Book News

Simply Merton: Wisdom from his Journals, by Linus Mundy, (Franciscan Media, 138 pages, $16.00) 

The Trappist monk and prolific writer Thomas Merton once spoke of the “Joyce Industry” in a particularly insightful essay on several books about the eminent Irish literary giant. Little did he know that in a short span there would be a “Merton Industry,” an industry which appears to offer no sign of waning. 

Just another Jesuit changing the world

By

Robert Blair Kaiser’s analysis of what makes Pope Francis tick is a wonderful read and to be promoted. But it’s not what I was expecting.

The struggle between ideals and pragmatism

By

Crimes Against My Brother by David Adams Richards (Doubleday Canada, hardcover, 416 pages, $32.95).

David Adams Richards is a writer who knows the human soul and reveals it to us in dialogue, plot and inner reflection. It’s the author’s extraordinary access to the truth of being human that makes us care about his characters. We know them, and what brings them joy, pain, hope, despair, guilt and peace matters to us.

With abortion, there are always Complications

By

Complications: Abortion’s Impact on Women (deVeber Institute for Bioethics and Social Research, 433 pages, softcover, $29.95). 

We often reduce human sexuality to the individual. We concentrate on personal experience, preference and desire. Which is certainly not irrelevant, but it reduces the abortion debate to a question of individual women making individual choices. 

Doing no justice to Edith Stein

By

Embracing Edith Stein: Wisdom for Women from St. Teresa Benedicta of the Cross, by Anne Costa (Servant Books, Softcover, 110 pages, $13.99).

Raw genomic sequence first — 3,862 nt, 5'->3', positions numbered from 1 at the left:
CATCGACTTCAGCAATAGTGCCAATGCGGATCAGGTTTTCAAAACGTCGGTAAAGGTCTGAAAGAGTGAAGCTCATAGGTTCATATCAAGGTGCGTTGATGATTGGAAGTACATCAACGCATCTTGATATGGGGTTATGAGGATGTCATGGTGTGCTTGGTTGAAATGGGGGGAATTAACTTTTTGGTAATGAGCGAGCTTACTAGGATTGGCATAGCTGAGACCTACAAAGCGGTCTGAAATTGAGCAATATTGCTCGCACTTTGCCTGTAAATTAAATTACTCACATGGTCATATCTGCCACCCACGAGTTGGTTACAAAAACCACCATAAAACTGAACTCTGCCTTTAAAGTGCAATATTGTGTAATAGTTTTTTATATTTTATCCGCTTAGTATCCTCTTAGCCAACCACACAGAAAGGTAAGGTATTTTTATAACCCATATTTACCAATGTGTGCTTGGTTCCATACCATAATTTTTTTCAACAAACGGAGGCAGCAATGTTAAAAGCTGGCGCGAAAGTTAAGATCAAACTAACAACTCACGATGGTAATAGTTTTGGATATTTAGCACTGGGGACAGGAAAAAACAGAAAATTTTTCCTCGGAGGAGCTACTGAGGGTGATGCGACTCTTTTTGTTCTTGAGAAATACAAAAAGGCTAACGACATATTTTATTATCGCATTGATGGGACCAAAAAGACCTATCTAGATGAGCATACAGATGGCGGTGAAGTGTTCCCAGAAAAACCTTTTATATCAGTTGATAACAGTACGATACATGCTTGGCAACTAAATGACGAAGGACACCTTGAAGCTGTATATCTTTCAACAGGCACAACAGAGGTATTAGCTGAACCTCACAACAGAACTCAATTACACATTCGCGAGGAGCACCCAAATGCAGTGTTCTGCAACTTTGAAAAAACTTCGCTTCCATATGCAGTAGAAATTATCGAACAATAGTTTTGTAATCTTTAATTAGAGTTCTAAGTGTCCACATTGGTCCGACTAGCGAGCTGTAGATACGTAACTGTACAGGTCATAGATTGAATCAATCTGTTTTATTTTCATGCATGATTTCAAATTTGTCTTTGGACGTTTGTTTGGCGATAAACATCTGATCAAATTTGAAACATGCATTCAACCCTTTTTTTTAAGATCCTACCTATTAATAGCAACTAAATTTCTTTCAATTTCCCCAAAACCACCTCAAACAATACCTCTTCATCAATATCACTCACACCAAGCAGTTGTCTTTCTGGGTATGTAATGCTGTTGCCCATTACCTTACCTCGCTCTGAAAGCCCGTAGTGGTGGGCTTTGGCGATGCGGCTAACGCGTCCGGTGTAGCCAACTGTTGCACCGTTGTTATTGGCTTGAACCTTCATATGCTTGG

Edith Stein was many things — a Jewish woman from Eastern Europe, a philosopher, an academic, a teacher, a writer, a feminist, a convert to Catholicism, a Carmelite nun, a victim of the Holocaust at Auschwitz, a saint (she was canonized by John Paul II in 1987) and a martyr. Stein was far from a simple person, so it must be said that setting out to write a short compilation (101 pages) of Stein’s thoughts on women and womanhood is a mighty challenge indeed. 

A painful search for love, life after death and a loving divine presence

By

If bitterness, pain and the F-word are exactly what you do not want to read, then don’t read this book. But if you have ever questioned God or redemption, ever felt unsure of exactly what you believe, then you might take the challenge of riding with Maggie Prentice. She’s the bitter, beyond middle-aged, alcoholic, anti-heroine narrator in The Walking Tanteek. She’s also a compelling, not easily likable character who escapes anguish in all the wrong places.

Rolheiser explores challenges of mid-life

By

Success, writes Fr. Ron Rolheiser in his new book Sacred Fire, has little to teach us in the second half of life. Where we learn as we mature is through our disappointments, boredom, resentment and frustration.

Archbishop offers a unique 12 steps to recovery

By

The man behind this book is perhaps just as important as the book’s content. Retired Archbishop Sylvain Lavoie is a northern Canadian bishop and a missionary Oblate priest. He has spent most of his life and ministry working among Canada’s aboriginal people. He has extensive experience and an incredible reputation with those who have struggled with addictions, generational trauma and abuse. He is in demand as a retreat leader, spiritual director and pastoral presence.

World is making progress in ending war

By

Cynicism is tempting because it’s easy. Hope is hard work. At 85 peace activist, retired ambassador to the United Nations, former Progressive Conservative cabinet minister and Senator Douglas Roche refuses to take the easy way.

Spirituality at ease with life’s mysteries

By

Prayer can be carried by the simplest of words. For American author Anne Lamott, those words are help, thanks and wow.

Church can do much more for human rights

By

A significant Catholic scholar of the post-Vatican II era is struggling to be heard on a deeply Catholic subject — human rights.